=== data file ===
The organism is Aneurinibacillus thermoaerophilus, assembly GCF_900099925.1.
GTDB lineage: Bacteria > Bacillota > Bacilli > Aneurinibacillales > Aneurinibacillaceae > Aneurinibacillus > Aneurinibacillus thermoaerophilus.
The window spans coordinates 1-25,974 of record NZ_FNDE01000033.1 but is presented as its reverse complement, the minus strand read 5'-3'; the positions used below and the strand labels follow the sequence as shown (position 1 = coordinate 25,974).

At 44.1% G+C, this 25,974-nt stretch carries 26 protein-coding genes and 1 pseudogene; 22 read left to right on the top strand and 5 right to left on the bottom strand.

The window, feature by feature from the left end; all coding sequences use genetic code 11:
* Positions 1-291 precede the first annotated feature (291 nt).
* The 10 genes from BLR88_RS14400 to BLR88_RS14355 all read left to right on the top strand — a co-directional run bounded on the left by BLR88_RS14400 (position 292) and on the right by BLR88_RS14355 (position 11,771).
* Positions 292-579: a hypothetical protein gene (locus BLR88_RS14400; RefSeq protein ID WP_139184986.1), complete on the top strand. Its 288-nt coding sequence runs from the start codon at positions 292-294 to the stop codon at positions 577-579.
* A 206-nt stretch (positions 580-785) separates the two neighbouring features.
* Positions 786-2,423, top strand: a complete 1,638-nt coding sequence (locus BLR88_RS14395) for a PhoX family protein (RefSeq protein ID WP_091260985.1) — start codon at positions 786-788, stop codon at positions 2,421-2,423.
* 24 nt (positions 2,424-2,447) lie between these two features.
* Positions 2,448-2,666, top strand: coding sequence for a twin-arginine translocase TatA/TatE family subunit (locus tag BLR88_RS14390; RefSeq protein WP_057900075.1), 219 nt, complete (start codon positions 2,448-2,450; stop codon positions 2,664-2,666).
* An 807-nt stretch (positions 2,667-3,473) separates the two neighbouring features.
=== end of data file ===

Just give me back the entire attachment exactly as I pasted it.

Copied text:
The organism is Aneurinibacillus thermoaerophilus, assembly GCF_900099925.1.
GTDB lineage: Bacteria > Bacillota > Bacilli > Aneurinibacillales > Aneurinibacillaceae > Aneurinibacillus > Aneurinibacillus thermoaerophilus.
The window spans coordinates 1-25,974 of record NZ_FNDE01000033.1 but is presented as its reverse complement, the minus strand read 5'-3'; the positions used below and the strand labels follow the sequence as shown (position 1 = coordinate 25,974).

At 44.1% G+C, this 25,974-nt stretch carries 26 protein-coding genes and 1 pseudogene; 22 read left to right on the top strand and 5 right to left on the bottom strand.

The window, feature by feature from the left end; all coding sequences use genetic code 11:
* Positions 1-291 precede the first annotated feature (291 nt).
* The 10 genes from BLR88_RS14400 to BLR88_RS14355 all read left to right on the top strand — a co-directional run bounded on the left by BLR88_RS14400 (position 292) and on the right by BLR88_RS14355 (position 11,771).
* Positions 292-579: a hypothetical protein gene (locus BLR88_RS14400; RefSeq protein ID WP_139184986.1), complete on the top strand. Its 288-nt coding sequence runs from the start codon at positions 292-294 to the stop codon at positions 577-579.
* A 206-nt stretch (positions 580-785) separates the two neighbouring features.
* Positions 786-2,423, top strand: a complete 1,638-nt coding sequence (locus BLR88_RS14395) for a PhoX family protein (RefSeq protein ID WP_091260985.1) — start codon at positions 786-788, stop codon at positions 2,421-2,423.
* 24 nt (positions 2,424-2,447) lie between these two features.
* Positions 2,448-2,666, top strand: coding sequence for a twin-arginine translocase TatA/TatE family subunit (locus tag BLR88_RS14390; RefSeq protein WP_057900075.1), 219 nt, complete (start codon positions 2,448-2,450; stop codon positions 2,664-2,666).
* An 807-nt stretch (positions 2,667-3,473) separates the two neighbouring features.